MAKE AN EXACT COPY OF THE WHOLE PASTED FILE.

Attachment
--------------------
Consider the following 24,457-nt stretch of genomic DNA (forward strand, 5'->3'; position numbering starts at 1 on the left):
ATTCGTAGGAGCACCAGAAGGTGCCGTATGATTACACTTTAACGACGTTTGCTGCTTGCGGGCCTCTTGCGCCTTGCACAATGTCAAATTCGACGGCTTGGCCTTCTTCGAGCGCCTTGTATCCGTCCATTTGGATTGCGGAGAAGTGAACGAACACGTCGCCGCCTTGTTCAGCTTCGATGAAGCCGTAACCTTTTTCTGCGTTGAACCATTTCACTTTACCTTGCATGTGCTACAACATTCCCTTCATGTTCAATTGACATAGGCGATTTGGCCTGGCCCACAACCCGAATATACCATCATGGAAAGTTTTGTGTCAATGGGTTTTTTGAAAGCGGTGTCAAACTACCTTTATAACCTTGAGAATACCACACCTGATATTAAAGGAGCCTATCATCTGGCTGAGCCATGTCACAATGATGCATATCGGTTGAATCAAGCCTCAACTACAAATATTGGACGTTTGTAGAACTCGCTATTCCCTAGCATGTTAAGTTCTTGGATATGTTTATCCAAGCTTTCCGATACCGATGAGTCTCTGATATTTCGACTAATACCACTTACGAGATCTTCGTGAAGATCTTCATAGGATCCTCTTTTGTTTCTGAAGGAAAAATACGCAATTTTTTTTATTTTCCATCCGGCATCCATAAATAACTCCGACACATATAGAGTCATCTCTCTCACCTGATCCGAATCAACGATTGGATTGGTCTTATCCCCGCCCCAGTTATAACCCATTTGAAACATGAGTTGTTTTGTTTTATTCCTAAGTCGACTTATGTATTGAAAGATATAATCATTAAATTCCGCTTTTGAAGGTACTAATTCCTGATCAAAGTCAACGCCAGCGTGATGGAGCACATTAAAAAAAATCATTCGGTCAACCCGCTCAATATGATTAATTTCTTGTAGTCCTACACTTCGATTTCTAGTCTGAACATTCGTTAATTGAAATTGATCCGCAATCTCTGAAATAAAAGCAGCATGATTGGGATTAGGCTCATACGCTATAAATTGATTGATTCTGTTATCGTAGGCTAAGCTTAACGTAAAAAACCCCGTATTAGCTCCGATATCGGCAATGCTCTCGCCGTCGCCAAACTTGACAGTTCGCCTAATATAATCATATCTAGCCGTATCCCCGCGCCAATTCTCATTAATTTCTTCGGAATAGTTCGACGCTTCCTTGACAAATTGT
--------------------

Consider the following 24,457-nt stretch of genomic DNA (forward strand, 5'->3'; position numbering starts at 1 on the left):
ATTCGTAGGAGCACCAGAAGGTGCCGTATGATTACACTTTAACGACGTTTGCTGCTTGCGGGCCTCTTGCGCCTTGCACAATGTCAAATTCGACGGCTTGGCCTTCTTCGAGCGCCTTGTATCCGTCCATTTGGATTGCGGAGAAGTGAACGAACACGTCGCCGCCTTGTTCAGCTTCGATGAAGCCGTAACCTTTTTCTGCGTTGAACCATTTCACTTTACCTTGCATGTGCTACAACATTCCCTTCATGTTCAATTGACATAGGCGATTTGGCCTGGCCCACAACCCGAATATACCATCATGGAAAGTTTTGTGTCAATGGGTTTTTTGAAAGCGGTGTCAAACTACCTTTATAACCTTGAGAATACCACACCTGATATTAAAGGAGCCTATCATCTGGCTGAGCCATGTCACAATGATGCATATCGGTTGAATCAAGCCTCAACTACAAATATTGGACGTTTGTAGAACTCGCTATTCCCTAGCATGTTAAGTTCTTGGATATGTTTATCCAAGCTTTCCGATACCGATGAGTCTCTGATATTTCGACTAATACCACTTACGAGATCTTCGTGAAGATCTTCATAGGATCCTCTTTTGTTTCTGAAGGAAAAATACGCAATTTTTTTTATTTTCCATCCGGCATCCATAAATAACTCCGACACATATAGAGTCATCTCTCTCACCTGATCCGAATCAACGATTGGATTGGTCTTATCCCCGCCCCAGTTATAACCCATTTGAAACATGAGTTGTTTTGTTTTATTCCTAAGTCGACTTATGTATTGAAAGATATAATCATTAAATTCCGCTTTTGAAGGTACTAATTCCTGATCAAAGTCAACGCCAGCGTGATGGAGCACATTAAAAAAAATCATTCGGTCAACCCGCTCAATATGATTAATTTCTTGTAGTCCTACACTTCGATTTCTAGTCTGAACATTCGTTAATTGAAATTGATCCGCAATCTCTGAAATAAAAGCAGCATGATTGGGATTAGGCTCATACGCTATAAATTGATTGATTCTGTTATCGTAGGCTAAGCTTAACGTAAAAAACCCCGTATTAGCTCCGATATCGGCAATGCTCTCGCCGTCGCCAAACTTGACAGTTCGCCTAATATAATCATATCTAGCCGTATCCCCGCGCCAATTCTCATTAATTTCTTCGGAATAGTTCGACGCTTCCTTGACAAATTGT